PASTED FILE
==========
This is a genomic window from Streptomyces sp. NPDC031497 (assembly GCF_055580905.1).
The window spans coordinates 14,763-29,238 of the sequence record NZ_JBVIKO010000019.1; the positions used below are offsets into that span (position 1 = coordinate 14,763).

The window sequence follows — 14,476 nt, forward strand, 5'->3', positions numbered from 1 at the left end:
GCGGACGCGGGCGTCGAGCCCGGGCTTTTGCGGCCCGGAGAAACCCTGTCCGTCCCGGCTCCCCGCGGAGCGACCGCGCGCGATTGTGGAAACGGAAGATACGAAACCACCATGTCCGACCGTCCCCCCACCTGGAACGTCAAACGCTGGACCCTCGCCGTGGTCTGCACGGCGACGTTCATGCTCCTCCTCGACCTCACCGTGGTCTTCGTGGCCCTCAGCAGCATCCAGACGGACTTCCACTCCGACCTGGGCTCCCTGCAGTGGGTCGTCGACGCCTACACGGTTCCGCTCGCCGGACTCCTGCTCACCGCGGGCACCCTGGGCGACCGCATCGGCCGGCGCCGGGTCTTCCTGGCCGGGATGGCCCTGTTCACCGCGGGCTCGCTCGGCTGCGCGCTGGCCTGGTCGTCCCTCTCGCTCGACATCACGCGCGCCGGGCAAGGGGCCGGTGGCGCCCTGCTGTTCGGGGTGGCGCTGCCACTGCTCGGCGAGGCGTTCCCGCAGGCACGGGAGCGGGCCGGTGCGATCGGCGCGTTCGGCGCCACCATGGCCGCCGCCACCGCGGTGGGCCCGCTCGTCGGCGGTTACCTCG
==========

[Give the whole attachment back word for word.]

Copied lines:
This is a genomic window from Streptomyces sp. NPDC031497 (assembly GCF_055580905.1).
The window spans coordinates 14,763-29,238 of the sequence record NZ_JBVIKO010000019.1; the positions used below are offsets into that span (position 1 = coordinate 14,763).

The window sequence follows — 14,476 nt, forward strand, 5'->3', positions numbered from 1 at the left end:
GCGGACGCGGGCGTCGAGCCCGGGCTTTTGCGGCCCGGAGAAACCCTGTCCGTCCCGGCTCCCCGCGGAGCGACCGCGCGCGATTGTGGAAACGGAAGATACGAAACCACCATGTCCGACCGTCCCCCCACCTGGAACGTCAAACGCTGGACCCTCGCCGTGGTCTGCACGGCGACGTTCATGCTCCTCCTCGACCTCACCGTGGTCTTCGTGGCCCTCAGCAGCATCCAGACGGACTTCCACTCCGACCTGGGCTCCCTGCAGTGGGTCGTCGACGCCTACACGGTTCCGCTCGCCGGACTCCTGCTCACCGCGGGCACCCTGGGCGACCGCATCGGCCGGCGCCGGGTCTTCCTGGCCGGGATGGCCCTGTTCACCGCGGGCTCGCTCGGCTGCGCGCTGGCCTGGTCGTCCCTCTCGCTCGACATCACGCGCGCCGGGCAAGGGGCCGGTGGCGCCCTGCTGTTCGGGGTGGCGCTGCCACTGCTCGGCGAGGCGTTCCCGCAGGCACGGGAGCGGGCCGGTGCGATCGGCGCGTTCGGCGCCACCATGGCCGCCGCCACCGCGGTGGGCCCGCTCGTCGGCGGTTACCTCG